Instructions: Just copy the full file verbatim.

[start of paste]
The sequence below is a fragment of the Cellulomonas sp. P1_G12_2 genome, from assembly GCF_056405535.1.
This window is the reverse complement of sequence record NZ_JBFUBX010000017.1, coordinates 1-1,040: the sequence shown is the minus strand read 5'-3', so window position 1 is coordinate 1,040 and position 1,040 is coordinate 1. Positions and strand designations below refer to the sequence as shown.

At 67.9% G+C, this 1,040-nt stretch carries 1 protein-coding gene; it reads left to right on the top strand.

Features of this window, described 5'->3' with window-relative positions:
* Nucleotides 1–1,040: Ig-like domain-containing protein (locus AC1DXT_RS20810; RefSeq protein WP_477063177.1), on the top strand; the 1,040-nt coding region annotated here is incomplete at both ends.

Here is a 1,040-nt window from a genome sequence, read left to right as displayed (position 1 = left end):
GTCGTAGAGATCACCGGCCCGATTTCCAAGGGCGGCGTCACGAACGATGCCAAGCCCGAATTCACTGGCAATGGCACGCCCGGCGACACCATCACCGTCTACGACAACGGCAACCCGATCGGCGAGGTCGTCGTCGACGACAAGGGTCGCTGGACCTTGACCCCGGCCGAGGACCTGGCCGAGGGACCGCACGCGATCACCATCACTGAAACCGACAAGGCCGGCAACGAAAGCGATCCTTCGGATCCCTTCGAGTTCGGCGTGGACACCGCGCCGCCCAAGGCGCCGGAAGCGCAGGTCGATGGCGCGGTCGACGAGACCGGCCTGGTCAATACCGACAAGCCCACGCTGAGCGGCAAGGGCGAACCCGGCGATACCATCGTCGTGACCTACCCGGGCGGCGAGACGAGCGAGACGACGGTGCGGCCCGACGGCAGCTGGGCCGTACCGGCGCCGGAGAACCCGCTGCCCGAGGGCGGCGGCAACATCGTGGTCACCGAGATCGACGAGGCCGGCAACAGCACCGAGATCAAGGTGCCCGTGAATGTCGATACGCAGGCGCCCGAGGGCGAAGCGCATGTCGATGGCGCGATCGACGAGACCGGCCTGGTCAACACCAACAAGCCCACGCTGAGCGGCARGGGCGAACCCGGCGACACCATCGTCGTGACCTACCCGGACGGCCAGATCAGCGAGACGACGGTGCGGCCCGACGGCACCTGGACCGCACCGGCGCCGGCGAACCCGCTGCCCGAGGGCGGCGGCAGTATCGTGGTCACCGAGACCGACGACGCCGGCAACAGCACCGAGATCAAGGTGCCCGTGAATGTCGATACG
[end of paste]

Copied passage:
The sequence below is a fragment of the Cellulomonas sp. P1_G12_2 genome, from assembly GCF_056405535.1.
This window is the reverse complement of sequence record NZ_JBFUBX010000017.1, coordinates 1-1,040: the sequence shown is the minus strand read 5'-3', so window position 1 is coordinate 1,040 and position 1,040 is coordinate 1. Positions and strand designations below refer to the sequence as shown.

At 67.9% G+C, this 1,040-nt stretch carries 1 protein-coding gene; it reads left to right on the top strand.

Features of this window, described 5'->3' with window-relative positions:
* Nucleotides 1–1,040: Ig-like domain-containing protein (locus AC1DXT_RS20810; RefSeq protein WP_477063177.1), on the top strand; the 1,040-nt coding region annotated here is incomplete at both ends.

Here is a 1,040-nt window from a genome sequence, read left to right as displayed (position 1 = left end):
GTCGTAGAGATCACCGGCCCGATTTCCAAGGGCGGCGTCACGAACGATGCCAAGCCCGAATTCACTGGCAATGGCACGCCCGGCGACACCATCACCGTCTACGACAACGGCAACCCGATCGGCGAGGTCGTCGTCGACGACAAGGGTCGCTGGACCTTGACCCCGGCCGAGGACCTGGCCGAGGGACCGCACGCGATCACCATCACTGAAACCGACAAGGCCGGCAACGAAAGCGATCCTTCGGATCCCTTCGAGTTCGGCGTGGACACCGCGCCGCCCAAGGCGCCGGAAGCGCAGGTCGATGGCGCGGTCGACGAGACCGGCCTGGTCAATACCGACAAGCCCACGCTGAGCGGCAAGGGCGAACCCGGCGATACCATCGTCGTGACCTACCCGGGCGGCGAGACGAGCGAGACGACGGTGCGGCCCGACGGCAGCTGGGCCGTACCGGCGCCGGAGAACCCGCTGCCCGAGGGCGGCGGCAACATCGTGGTCACCGAGATCGACGAGGCCGGCAACAGCACCGAGATCAAGGTGCCCGTGAATGTCGATACGCAGGCGCCCGAGGGCGAAGCGCATGTCGATGGCGCGATCGACGAGACCGGCCTGGTCAACACCAACAAGCCCACGCTGAGCGGCARGGGCGAACCCGGCGACACCATCGTCGTGACCTACCCGGACGGCCAGATCAGCGAGACGACGGTGCGGCCCGACGGCACCTGGACCGCACCGGCGCCGGCGAACCCGCTGCCCGAGGGCGGCGGCAGTATCGTGGTCACCGAGACCGACGACGCCGGCAACAGCACCGAGATCAAGGTGCCCGTGAATGTCGATACG